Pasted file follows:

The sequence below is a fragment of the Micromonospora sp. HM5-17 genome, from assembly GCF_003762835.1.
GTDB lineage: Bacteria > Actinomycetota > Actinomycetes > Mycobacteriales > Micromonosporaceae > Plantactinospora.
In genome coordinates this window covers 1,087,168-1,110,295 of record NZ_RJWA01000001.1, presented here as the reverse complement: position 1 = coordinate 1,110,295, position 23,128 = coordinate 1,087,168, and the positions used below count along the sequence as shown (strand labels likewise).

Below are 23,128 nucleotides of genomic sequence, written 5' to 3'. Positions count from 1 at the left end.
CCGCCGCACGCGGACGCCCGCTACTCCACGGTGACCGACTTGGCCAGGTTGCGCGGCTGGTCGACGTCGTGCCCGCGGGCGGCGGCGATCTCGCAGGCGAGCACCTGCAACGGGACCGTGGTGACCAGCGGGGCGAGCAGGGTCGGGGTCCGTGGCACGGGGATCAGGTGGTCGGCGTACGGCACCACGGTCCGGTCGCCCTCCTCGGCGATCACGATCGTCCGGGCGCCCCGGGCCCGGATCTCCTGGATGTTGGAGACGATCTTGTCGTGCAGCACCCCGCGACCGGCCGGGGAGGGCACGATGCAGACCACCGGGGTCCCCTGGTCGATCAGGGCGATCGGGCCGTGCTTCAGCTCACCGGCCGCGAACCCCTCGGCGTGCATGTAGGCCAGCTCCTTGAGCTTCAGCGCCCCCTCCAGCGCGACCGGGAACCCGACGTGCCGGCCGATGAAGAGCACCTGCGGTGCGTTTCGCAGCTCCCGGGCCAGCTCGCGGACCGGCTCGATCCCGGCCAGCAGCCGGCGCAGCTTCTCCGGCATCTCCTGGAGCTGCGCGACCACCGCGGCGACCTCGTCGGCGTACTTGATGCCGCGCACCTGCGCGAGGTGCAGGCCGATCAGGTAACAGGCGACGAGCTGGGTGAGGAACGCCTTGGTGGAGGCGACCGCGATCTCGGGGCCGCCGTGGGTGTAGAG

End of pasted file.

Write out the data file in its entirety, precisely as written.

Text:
The sequence below is a fragment of the Micromonospora sp. HM5-17 genome, from assembly GCF_003762835.1.
GTDB lineage: Bacteria > Actinomycetota > Actinomycetes > Mycobacteriales > Micromonosporaceae > Plantactinospora.
In genome coordinates this window covers 1,087,168-1,110,295 of record NZ_RJWA01000001.1, presented here as the reverse complement: position 1 = coordinate 1,110,295, position 23,128 = coordinate 1,087,168, and the positions used below count along the sequence as shown (strand labels likewise).

Below are 23,128 nucleotides of genomic sequence, written 5' to 3'. Positions count from 1 at the left end.
CCGCCGCACGCGGACGCCCGCTACTCCACGGTGACCGACTTGGCCAGGTTGCGCGGCTGGTCGACGTCGTGCCCGCGGGCGGCGGCGATCTCGCAGGCGAGCACCTGCAACGGGACCGTGGTGACCAGCGGGGCGAGCAGGGTCGGGGTCCGTGGCACGGGGATCAGGTGGTCGGCGTACGGCACCACGGTCCGGTCGCCCTCCTCGGCGATCACGATCGTCCGGGCGCCCCGGGCCCGGATCTCCTGGATGTTGGAGACGATCTTGTCGTGCAGCACCCCGCGACCGGCCGGGGAGGGCACGATGCAGACCACCGGGGTCCCCTGGTCGATCAGGGCGATCGGGCCGTGCTTCAGCTCACCGGCCGCGAACCCCTCGGCGTGCATGTAGGCCAGCTCCTTGAGCTTCAGCGCCCCCTCCAGCGCGACCGGGAACCCGACGTGCCGGCCGATGAAGAGCACCTGCGGTGCGTTTCGCAGCTCCCGGGCCAGCTCGCGGACCGGCTCGATCCCGGCCAGCAGCCGGCGCAGCTTCTCCGGCATCTCCTGGAGCTGCGCGACCACCGCGGCGACCTCGTCGGCGTACTTGATGCCGCGCACCTGCGCGAGGTGCAGGCCGATCAGGTAACAGGCGACGAGCTGGGTGAGGAACGCCTTGGTGGAGGCGACCGCGATCTCGGGGCCGCCGTGGGTGTAGAG